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Higgs boson
Candidate Higgs Events in ATLAS and CMS.png
Candidate Higgs boson events from collisions between protons in the LHC. The top event in the CMS experiment shows a decay into two photons (dashed yellow lines and green towers). The lower event in the ATLAS experiment shows a decay into 4 muons (red tracks).
Composition Elementary particle
Statistics Bosonic
Status A Higgs boson of mass ≈125 GeV has been tentatively confirmed by CERN on 14 March 2013, although it is unclear as yet which model the particle best supports or whether multiple Higgs bosons exist.
Theorised R. Brout, F. Englert, P. Higgs, G. S. Guralnik, C. R. Hagen, and T. W. B. Kibble (1964)
Discovered Large Hadron Collider (2011-2013)
Mass 125.09±0.21 (stat.)±0.11 (syst.) GeV/c2 (CMS+ATLAS)
Mean lifetime 1.56×10−22 s (predicted)
Decays into bottom-antibottom pair (predicted)

two W bosons (observed)
two gluons (predicted)
tau-antitau pair (predicted)
two Z-bosons (observed)
two photons (observed)

various other decays (predicted)
Electric charge 0 e
Colour charge 0
Spin 0 (tentatively confirmed at 125 GeV)
Parity +1 (tentatively confirmed at 125 GeV)
CMS Higgs-event
A computer-generated image of a Higgs interaction

The Higgs boson (or Higgs particle) is a particle in the Standard Model of physics. In the 1960s Peter Higgs was the first person to express the idea. Paul Dirac named this class of particles "bosons" in honour of a famous Indian scientist Satyendra Nath Bose. On 14 March 2013, scientists at CERN tentatively confirm that they have found the particle.

It is one of the 17 particles in the Standard Model. The Higgs particle is a boson. Bosons are thought to be particles which are responsible for all physical forces. Other known bosons are the photon, the W and Z bosons, and the gluon. Scientists do not yet know how to combine gravity with the Standard Model.

The Higgs field is a fundamental field of crucial importance to particle physics theory. Unlike other known fields such as the electromagnetic field, the Higgs field takes a non-zero constant value almost everywhere. The question of the Higgs field's existence has been the last unverified part of the Standard Model of particle physics and, according to some, "the central problem in particle physics".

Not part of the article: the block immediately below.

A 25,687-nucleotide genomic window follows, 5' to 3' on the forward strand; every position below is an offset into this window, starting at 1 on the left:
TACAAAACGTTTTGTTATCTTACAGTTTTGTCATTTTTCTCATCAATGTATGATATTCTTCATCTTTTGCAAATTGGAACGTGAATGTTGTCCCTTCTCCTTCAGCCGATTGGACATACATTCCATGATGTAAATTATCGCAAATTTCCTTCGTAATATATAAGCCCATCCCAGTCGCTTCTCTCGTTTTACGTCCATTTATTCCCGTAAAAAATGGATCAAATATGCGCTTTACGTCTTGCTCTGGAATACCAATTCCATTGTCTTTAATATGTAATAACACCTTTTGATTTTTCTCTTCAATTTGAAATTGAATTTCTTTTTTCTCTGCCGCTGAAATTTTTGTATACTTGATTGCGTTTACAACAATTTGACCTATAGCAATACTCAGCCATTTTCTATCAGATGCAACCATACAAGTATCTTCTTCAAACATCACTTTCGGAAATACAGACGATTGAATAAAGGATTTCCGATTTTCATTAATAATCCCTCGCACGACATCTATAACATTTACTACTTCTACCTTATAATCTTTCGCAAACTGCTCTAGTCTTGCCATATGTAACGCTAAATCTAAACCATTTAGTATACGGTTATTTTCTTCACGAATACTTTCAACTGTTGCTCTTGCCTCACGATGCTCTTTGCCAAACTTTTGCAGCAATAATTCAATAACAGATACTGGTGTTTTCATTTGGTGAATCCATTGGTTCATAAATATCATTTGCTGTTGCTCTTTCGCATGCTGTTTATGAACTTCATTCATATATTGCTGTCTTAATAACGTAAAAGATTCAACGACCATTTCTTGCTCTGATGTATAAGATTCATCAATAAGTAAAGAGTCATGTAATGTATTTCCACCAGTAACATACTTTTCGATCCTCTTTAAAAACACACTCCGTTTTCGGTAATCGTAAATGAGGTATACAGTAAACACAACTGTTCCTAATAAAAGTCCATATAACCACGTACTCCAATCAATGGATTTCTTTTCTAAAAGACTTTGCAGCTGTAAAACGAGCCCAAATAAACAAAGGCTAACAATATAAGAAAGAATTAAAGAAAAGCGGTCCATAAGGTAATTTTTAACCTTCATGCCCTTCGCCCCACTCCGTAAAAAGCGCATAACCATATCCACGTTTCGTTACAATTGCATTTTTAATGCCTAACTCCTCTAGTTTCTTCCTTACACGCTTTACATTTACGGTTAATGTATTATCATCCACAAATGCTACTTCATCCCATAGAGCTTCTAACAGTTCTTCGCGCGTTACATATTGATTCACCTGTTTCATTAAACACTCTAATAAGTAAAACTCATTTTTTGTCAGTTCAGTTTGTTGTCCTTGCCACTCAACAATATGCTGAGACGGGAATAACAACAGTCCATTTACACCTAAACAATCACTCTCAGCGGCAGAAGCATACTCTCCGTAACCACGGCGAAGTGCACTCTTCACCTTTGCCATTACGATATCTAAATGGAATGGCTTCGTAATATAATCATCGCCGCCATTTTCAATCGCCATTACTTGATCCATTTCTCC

It is difficult to detect the Higgs Boson. Due to their massive size (compared with other particles) it needs vast amounts of energy to create them. The Large Hadron Collider at CERN was built mainly for this. It accelerates two sets of partials to almost light speed (travelling in opposite directions), before setting them on a path to collide with each other.

Each collision produces a flurry of new particles which are detected by detectors around the point where they collide. There is still only a very small chance, one in 10 billion, of a Higgs Boson appearing and being detected, so the LHC needs to smash together trillions of partials, and supercomputers need to sift through a massive amount of data to find the few collisions where evidence of the Higgs boson is.

Higgs bosons obey the conservation of energy law, which states that no energy is created or destroyed, but instead it is transferred. First, the energy starts out in the gauge boson that interacts with the Higgs field. This energy is in the form of kinetic energy as movement. After the gauge boson interacts with the Higgs field, it is slowed down. This slowing reduces the amount of kinetic energy in the gauge boson. However, this energy is not destroyed. Instead, the energy is converted into mass-energy, which is normal mass that comes from energy. The mass created is what we call a Higgs boson. The amount of mass created comes from Einstein's famous equation E=mc2, which states that mass is equal to a large amount of energy (for example, 1 kg of mass is equivalent to almost 90 quadrillion joules of energy—the same amount of energy used by the entire world in roughly an hour and a quarter in 2008). Since the amount of mass-energy created by the Higgs field is equal to the amount of kinetic-energy that the gauge boson lost by being slowed, energy is conserved.

Higgs bosons are used in a variety of science fiction stories. The physicist Leon Lederman called it the "God particle" in 1993. He used this name to get attention and support for experiments to detect the particle. However, most scientists do not like this name, because the particle has nothing to do with any kind of god and the nickname might confuse people.

Possible claims

On 12 December 2011, the two teams at the Large Hadron Collider looking for the Higgs Boson, ATLAS and CMS, announced that they had finally seen results which could suggest the Higgs Boson particle existed; however, they did not know for certain if this was true.

On 4 July 2012, the teams at the Large Hadron Collider declared that they had discovered a particle which they think is the Higgs boson.

On 14 March 2013 the teams had done much more testing, and announced that they now think the new particle was a Higgs boson.

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See also

Kids robot.svg In Spanish: Bosón de Higgs para niños

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